Marlene Creates, who is a longtime LAND2 network member, has had a major retrospective exhibition at the Beaverbrook Art Gallery. There is now a substantial book, published by Goose Lane Editions and the gallery, to accompany the exhibition, which is now available and has been reviewed in some detail at:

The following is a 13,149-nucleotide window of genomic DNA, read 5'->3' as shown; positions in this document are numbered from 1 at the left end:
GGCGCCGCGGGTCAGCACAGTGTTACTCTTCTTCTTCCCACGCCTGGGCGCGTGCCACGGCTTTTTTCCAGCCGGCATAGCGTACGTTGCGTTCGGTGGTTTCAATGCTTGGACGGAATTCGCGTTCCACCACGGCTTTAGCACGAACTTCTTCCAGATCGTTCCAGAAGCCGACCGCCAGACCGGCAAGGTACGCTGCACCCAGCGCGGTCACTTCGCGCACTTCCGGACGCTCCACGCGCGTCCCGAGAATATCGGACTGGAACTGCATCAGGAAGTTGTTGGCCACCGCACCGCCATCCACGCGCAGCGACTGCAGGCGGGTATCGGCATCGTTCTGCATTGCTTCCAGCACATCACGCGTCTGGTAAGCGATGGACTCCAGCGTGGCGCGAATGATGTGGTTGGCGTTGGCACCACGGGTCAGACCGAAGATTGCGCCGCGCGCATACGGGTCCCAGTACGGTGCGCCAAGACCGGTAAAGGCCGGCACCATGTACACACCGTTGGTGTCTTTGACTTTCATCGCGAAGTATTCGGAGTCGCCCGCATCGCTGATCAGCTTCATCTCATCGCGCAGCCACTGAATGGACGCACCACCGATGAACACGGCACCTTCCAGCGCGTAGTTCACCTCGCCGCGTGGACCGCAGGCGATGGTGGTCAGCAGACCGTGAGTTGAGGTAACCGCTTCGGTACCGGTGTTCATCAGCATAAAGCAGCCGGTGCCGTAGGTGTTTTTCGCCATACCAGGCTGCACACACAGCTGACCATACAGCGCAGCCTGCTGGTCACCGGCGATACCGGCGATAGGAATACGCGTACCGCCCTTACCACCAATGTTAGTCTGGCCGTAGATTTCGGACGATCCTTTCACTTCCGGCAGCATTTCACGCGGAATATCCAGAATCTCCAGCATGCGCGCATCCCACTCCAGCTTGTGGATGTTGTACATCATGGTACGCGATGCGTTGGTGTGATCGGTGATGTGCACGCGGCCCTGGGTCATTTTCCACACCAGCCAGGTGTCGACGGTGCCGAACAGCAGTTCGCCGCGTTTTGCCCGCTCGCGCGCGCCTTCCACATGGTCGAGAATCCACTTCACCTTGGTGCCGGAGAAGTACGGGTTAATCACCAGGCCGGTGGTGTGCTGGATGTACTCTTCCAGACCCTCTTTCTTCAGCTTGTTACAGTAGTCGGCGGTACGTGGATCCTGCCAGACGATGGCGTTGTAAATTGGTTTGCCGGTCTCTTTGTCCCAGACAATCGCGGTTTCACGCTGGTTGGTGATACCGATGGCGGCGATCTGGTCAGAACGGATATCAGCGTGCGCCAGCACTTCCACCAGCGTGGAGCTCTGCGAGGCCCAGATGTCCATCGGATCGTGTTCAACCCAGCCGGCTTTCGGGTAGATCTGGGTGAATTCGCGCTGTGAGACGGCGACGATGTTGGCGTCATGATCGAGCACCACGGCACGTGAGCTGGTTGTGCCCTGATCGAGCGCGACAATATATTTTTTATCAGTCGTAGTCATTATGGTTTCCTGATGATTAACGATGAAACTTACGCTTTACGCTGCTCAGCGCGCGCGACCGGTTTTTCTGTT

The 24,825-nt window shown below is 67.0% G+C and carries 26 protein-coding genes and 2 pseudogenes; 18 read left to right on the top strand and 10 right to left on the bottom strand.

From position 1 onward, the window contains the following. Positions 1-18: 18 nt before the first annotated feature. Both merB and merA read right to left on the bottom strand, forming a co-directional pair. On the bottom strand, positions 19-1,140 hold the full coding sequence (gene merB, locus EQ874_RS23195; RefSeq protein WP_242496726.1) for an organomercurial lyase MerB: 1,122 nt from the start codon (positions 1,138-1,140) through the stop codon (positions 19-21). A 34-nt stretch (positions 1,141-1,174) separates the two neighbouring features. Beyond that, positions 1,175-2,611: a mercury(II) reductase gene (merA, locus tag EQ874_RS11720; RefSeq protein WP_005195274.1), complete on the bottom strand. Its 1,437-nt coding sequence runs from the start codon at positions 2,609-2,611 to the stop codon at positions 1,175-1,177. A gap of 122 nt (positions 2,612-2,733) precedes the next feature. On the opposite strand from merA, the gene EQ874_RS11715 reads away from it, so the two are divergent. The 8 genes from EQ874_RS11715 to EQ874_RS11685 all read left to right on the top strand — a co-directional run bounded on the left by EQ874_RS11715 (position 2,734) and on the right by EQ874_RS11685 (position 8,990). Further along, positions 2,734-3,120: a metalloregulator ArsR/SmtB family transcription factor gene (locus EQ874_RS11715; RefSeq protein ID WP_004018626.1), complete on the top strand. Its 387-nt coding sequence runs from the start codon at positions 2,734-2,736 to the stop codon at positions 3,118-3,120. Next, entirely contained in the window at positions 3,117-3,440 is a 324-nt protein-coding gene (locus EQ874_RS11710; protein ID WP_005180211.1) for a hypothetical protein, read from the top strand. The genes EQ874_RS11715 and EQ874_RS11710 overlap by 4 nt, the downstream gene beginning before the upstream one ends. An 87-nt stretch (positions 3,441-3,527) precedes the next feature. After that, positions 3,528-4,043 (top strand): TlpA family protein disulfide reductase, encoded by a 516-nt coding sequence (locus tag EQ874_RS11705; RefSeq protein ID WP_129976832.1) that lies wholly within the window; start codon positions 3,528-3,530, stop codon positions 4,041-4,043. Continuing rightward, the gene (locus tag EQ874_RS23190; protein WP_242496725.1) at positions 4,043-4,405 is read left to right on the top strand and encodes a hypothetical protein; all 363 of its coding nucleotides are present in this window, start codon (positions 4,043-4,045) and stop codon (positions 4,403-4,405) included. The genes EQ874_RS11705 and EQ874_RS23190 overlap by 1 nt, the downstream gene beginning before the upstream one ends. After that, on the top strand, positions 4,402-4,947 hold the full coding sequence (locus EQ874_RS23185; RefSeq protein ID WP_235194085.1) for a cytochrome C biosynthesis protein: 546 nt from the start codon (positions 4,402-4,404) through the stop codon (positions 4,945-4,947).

Marlene is an important figure in both Canadian and international eco-art circles, a fact recognised by her having been a member of the Royal Canadian Academy of Arts since 2001. (Her partner is the Canadian eco-poet Don McKay, who contributes a long-unpublished poem and an incisive essay to the book). Sometimes superficially seen simply as of the same generation and orientation as Richard Long and Hamish Fulton, her work offers quite another, more inclusive, approach to place, which she herself describes: “not as a geographical location but as a process that involves memory, multiple narratives, ecology, language , and both scientific and vernacular knowledge”. In this respect she is in actuality closer in orientation to the post-disciplinary deep mappings of Michael Shanks, Mike Pearson and Cliff McLucas. A work such as Sleeping Places, Newfoundland 1982 demonstrates, however, just how distinctive (and perhaps inflected by her gender) her work is within what is often categorised as ‘land art’, in many respects anticipating the subtler aspects of Andy Goldsworthy and in direct contrast to the machismo of so much American ‘land art’. This is a book well worth investigating, given its relevance to the practices of so many LAND2 members.